P.E.I. loses 1,100 people to other provinces
Employment insurance blamed for forcing people to move west
Prince Edward Islanders moved away last year in near-record numbers, according to Statistics Canada.
P.E.I. saw a net loss of 1,074 people to interprovincial migration in 2012-13, the highest number in more than 30 years. Overall population growth was static, stuck at 145,200, halting a growth trend that went back to 2007.
Many people, including the P.E.I. government, say changes to employment insurance are driving workers to leave. Tyne Valley oyster plant worker Jean Milligan told CBC News a year ago she expected changes to EI, such as fewer weeks of benefits and forcing people to take lower paying jobs, would force people out of the province. She also said that was clearly what the federal government wanted.
She said she saw it happening a year ago, and she is seeing it even more now.
"It just seems like every year there's more people going out west, leaving their families behind, and it's all to do with EI," said Milligan.
"The ones that has little kids and stuff like that, has a family to feed, it's more harder on them. If they have to go out west, they have to go out west."
Last year saw tens of thousands of Canadians moving out of Atlantic Canada, Ontario, Quebec. In fact there were only two winners in interprovincial migration: Alberta and Saskatchewan. Alberta picked up another 52,677 residents from other provinces.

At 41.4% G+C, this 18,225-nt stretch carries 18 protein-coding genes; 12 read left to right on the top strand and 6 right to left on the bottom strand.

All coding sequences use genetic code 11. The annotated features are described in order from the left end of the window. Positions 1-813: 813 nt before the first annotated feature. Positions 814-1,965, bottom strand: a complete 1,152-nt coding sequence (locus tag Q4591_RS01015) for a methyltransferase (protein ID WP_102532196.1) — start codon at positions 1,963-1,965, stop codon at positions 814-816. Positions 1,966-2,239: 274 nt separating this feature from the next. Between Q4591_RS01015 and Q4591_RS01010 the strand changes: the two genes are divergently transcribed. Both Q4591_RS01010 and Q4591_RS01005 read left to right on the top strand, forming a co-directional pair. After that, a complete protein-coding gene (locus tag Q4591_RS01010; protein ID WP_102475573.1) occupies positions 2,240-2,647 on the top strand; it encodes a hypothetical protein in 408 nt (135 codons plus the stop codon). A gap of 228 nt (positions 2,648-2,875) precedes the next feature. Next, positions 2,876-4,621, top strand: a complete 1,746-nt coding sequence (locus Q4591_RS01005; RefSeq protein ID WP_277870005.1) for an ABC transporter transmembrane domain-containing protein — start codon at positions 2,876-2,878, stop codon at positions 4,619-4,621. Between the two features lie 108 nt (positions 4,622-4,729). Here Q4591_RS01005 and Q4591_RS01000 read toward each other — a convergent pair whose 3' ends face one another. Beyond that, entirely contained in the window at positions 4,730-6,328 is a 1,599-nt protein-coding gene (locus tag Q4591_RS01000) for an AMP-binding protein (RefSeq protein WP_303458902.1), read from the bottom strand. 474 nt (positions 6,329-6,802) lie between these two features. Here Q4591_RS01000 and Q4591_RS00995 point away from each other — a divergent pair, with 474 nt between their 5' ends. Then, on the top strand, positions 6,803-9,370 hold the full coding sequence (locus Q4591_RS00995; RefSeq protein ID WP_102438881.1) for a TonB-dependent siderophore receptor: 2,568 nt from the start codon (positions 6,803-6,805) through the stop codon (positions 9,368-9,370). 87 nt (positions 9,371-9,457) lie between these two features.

Unions on P.E.I. had warned cuts to EI would send seasonal workers packing. The P.E.I. government says the numbers bear that out.
Innovation Minister Allen Roach said this is just the beginning, and the problem could cascade as businesses start having trouble recruiting skilled workers.
"We're really only beginning to see the results of some of this," said Roach.
"I think what we'll see in the next while to come, is when we start having those conversations with industry, with the seasonal people, to see how many of those skilled seasonal people that we're losing that are going west that may or may not come back."
Roach said seasonal industries in fisheries, agriculture and tourism all require a skilled workforce. He said he's been trying to talk to the federal government about EI changes since they were first announced, but so far he's had no response.
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